“All kids need to know this message […] you can be great,” explains the photographer Eunique Jones of her project Because Of Them We Can, a series if images in which kids dress up as inspirational figures in African American history and women’s history. The children, in engaging with figures who have achieved great acts of courage and activism, work to challenge prejudices about both race and gender.
Seen here as those ... Read More
At 2013’s Denver Comic Con, a young lady dared to ask a very important question of Wil Wheaton, star of Star Trek: The Next Generation and The Big Bang Theory: “When you were a kid, were you called a nerd, and if so, how did you deal with it? And his answer was perfect.
Without an ounce of condescension, he addressed to difficult topic with grace and compassion. It’s too rare that we’re reminded that as children and as ... Read More
During long airport waits, I’ve often wandered to the magazine rack, my eyes pleasantly glazing over at the diverting covers. Many women’s magazines (with obvious exceptions like BUST and Ms.) are meant to distract us, to offer an escape that an be lovely, but is also generally void of any real social or personal significance. What if mainstream women’s mags like Seventeen, Good Housekeeping, and Brides addressed painful topics like sexual ... Read More
Trigger Warning: slightly graphic imagery
For the artist Eliza Bennett, her flesh is her medium; in embroidering her palm with thick threads, she hopes to explore the ways in which we view gender roles. Her hand, swollen and bruised by her own careful work, is titled “A Woman’s Work Is Never Done,” and her gruesomely precise handiwork serves to remind the viewer of the strife of women laborers, many of whom are paid far less than their male ... Read More
When the photographer Julia Kozerski lost literally half her body weight, dropping from 338 to under 178 lbs, she cataloged her complex emotional reaction to her physical transformation in a series titled Half. Unlike most most weight loss media aimed at shaming women for our bodies, the artist avoids the display of any cheerful post-weight-loss confidence, forcing viewers to consider the murky and provocative intersections of body image and ... Read More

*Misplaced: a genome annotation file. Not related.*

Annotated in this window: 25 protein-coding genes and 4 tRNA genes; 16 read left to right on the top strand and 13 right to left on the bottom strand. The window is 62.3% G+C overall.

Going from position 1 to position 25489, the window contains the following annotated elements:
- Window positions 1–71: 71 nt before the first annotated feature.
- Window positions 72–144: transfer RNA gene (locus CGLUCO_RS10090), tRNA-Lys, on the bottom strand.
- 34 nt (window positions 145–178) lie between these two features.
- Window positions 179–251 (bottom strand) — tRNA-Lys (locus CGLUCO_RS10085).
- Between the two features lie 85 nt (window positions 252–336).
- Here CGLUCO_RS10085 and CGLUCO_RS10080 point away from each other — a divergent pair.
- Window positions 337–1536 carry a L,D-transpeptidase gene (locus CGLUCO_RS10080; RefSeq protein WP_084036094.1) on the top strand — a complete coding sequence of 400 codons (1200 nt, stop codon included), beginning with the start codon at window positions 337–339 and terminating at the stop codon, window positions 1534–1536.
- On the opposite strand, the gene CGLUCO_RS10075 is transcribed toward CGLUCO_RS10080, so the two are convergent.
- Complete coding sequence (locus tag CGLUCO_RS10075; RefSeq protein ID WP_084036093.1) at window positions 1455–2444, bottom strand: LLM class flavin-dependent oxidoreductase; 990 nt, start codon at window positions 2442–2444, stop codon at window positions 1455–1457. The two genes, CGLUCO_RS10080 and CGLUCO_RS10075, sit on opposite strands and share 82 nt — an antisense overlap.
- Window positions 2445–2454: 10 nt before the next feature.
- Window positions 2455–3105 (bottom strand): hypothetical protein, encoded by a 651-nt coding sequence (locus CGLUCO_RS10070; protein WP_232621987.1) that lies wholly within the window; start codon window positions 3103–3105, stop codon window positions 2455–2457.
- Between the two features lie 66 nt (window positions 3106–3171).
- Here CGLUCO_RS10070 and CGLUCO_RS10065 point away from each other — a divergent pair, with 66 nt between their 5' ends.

Imagine a small village in which women and girls have an unheard-of amount of power, where females bear the family name and are expected to foster their continuing bloodline. Located near the Indian boarder, this place is called Mawlynnong, and it is known as the community where “girls rule the world.”
The photographer Karolin Kluppel travelled to Mawlynnong, explored its 92 households, and documented the lives of its girls. With ... Read More
A few weeks back, we were so thrilled to hear that Aerie, the teen lingerie store affiliated with American Eagle, will not be Photoshopping their models for their new Spring campaign titled #AerieREAL. The ad images feature models ranging in size, shape, and ethnicity (this range is vast relative to most competitors, although, to be honest, it still does not encompass the diversity of America’s teens). Well, there's a new ... Read More
“Before it happened, I thought about going to the Peace Corps. I wanted to be somewhere, get somewhere bigger. I wanted to grow.” “Every part of me was altered.” Rochester, NY - 2013
Trigger warning: This post contains references to and descriptions of sexual assault.
A few months ago, we featured some images and stories of survivors of rape and sexual assault through the lens of the incredible photographer Lydia Billings’ series ... Read More
The selfie photograph is potentially profoundly empowering, but as a genre it can also be repetitive and affirming of specific and exclusive ideas about beauty and female self-worth; it all depends on the selfie in question. Amidst the plethora of staged selfie images, one selfie we don’t see very much is a selfie in which a woman’s body is changing unpredictably, and that’s what makes the photographer Sophie Starzenski’s 40 Weeks and a ... Read More
Yes, you read that correctly: butt song from Hell. Hieronymous Bosch’s enigmatic triptych The Garden of Earthy Delights, created around 1500 AD, features in its right-most panel a vision of Hell, the conclusion to the narrative of the divine Creation, the union of Adam and Eve, and life on Earth. The work is so richly symbolic that scholars have battled over the intentions of even its smallest details; surprisingly, I had yet to read any news on the ... Read More